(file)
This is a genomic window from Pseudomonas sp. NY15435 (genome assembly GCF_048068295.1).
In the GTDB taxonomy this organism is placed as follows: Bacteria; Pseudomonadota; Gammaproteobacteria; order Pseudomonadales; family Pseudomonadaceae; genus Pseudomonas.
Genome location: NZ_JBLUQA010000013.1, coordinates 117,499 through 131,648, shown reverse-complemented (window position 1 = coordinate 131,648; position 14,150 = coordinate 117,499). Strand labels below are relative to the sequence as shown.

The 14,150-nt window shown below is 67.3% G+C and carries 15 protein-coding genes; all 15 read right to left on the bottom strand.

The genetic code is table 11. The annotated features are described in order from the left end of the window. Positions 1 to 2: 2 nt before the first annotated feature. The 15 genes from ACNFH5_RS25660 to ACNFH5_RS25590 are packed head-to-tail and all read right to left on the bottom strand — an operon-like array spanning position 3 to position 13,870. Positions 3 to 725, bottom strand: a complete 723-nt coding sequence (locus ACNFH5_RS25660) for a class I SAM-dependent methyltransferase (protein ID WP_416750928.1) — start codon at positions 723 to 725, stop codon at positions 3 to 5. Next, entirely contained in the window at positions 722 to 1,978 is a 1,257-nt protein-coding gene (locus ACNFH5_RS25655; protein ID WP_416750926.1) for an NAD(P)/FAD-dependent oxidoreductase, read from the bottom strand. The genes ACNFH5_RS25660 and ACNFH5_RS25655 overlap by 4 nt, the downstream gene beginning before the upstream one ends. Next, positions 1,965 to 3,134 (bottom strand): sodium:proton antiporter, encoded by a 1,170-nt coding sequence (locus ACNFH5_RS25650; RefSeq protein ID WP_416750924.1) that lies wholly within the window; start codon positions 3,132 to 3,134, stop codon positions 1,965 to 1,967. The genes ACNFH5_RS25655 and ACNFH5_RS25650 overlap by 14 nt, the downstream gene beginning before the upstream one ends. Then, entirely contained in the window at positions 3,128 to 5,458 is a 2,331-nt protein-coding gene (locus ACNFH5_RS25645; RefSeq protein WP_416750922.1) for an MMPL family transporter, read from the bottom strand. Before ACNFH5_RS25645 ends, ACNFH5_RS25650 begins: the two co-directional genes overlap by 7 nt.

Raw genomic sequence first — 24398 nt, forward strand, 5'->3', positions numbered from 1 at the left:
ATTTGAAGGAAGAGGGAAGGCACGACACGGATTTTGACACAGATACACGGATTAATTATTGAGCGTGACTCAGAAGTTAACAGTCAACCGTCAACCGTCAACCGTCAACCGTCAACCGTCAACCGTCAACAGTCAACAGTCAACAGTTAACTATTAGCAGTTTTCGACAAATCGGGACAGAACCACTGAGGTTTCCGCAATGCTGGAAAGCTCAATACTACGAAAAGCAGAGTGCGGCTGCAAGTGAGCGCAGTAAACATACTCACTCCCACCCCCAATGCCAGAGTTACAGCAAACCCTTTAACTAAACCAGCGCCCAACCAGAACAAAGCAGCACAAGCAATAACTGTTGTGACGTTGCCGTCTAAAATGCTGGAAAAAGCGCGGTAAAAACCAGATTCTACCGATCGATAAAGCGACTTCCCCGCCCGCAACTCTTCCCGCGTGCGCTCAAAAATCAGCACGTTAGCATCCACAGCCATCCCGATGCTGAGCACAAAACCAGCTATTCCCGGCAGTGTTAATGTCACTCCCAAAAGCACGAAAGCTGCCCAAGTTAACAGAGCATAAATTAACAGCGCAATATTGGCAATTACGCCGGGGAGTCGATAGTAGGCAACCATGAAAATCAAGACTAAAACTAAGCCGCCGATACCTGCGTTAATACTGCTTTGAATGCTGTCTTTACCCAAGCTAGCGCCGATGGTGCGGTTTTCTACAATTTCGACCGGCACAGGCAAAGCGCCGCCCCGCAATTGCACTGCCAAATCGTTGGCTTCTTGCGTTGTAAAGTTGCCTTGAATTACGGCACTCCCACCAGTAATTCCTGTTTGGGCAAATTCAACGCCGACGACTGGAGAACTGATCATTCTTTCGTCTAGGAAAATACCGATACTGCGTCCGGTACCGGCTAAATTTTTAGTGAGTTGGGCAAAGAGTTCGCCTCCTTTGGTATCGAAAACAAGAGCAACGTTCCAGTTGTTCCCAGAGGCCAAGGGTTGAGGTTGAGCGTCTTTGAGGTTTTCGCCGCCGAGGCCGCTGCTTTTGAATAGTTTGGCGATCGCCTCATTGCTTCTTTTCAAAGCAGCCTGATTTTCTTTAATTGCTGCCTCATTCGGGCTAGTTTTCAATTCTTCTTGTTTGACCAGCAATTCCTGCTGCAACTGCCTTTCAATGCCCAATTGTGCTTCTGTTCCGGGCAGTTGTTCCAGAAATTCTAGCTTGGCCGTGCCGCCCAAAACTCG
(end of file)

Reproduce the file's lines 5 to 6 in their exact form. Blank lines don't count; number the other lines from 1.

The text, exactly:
The genetic code is table 11. The annotated features are described in order from the left end of the window. Positions 1 to 2: 2 nt before the first annotated feature. The 15 genes from ACNFH5_RS25660 to ACNFH5_RS25590 are packed head-to-tail and all read right to left on the bottom strand — an operon-like array spanning position 3 to position 13,870. Positions 3 to 725, bottom strand: a complete 723-nt coding sequence (locus ACNFH5_RS25660) for a class I SAM-dependent methyltransferase (protein ID WP_416750928.1) — start codon at positions 723 to 725, stop codon at positions 3 to 5. Next, entirely contained in the window at positions 722 to 1,978 is a 1,257-nt protein-coding gene (locus ACNFH5_RS25655; protein ID WP_416750926.1) for an NAD(P)/FAD-dependent oxidoreductase, read from the bottom strand. The genes ACNFH5_RS25660 and ACNFH5_RS25655 overlap by 4 nt, the downstream gene beginning before the upstream one ends. Next, positions 1,965 to 3,134 (bottom strand): sodium:proton antiporter, encoded by a 1,170-nt coding sequence (locus ACNFH5_RS25650; RefSeq protein ID WP_416750924.1) that lies wholly within the window; start codon positions 3,132 to 3,134, stop codon positions 1,965 to 1,967. The genes ACNFH5_RS25655 and ACNFH5_RS25650 overlap by 14 nt, the downstream gene beginning before the upstream one ends. Then, entirely contained in the window at positions 3,128 to 5,458 is a 2,331-nt protein-coding gene (locus ACNFH5_RS25645; RefSeq protein WP_416750922.1) for an MMPL family transporter, read from the bottom strand. Before ACNFH5_RS25645 ends, ACNFH5_RS25650 begins: the two co-directional genes overlap by 7 nt.

Raw genomic sequence first — 24398 nt, forward strand, 5'->3', positions numbered from 1 at the left: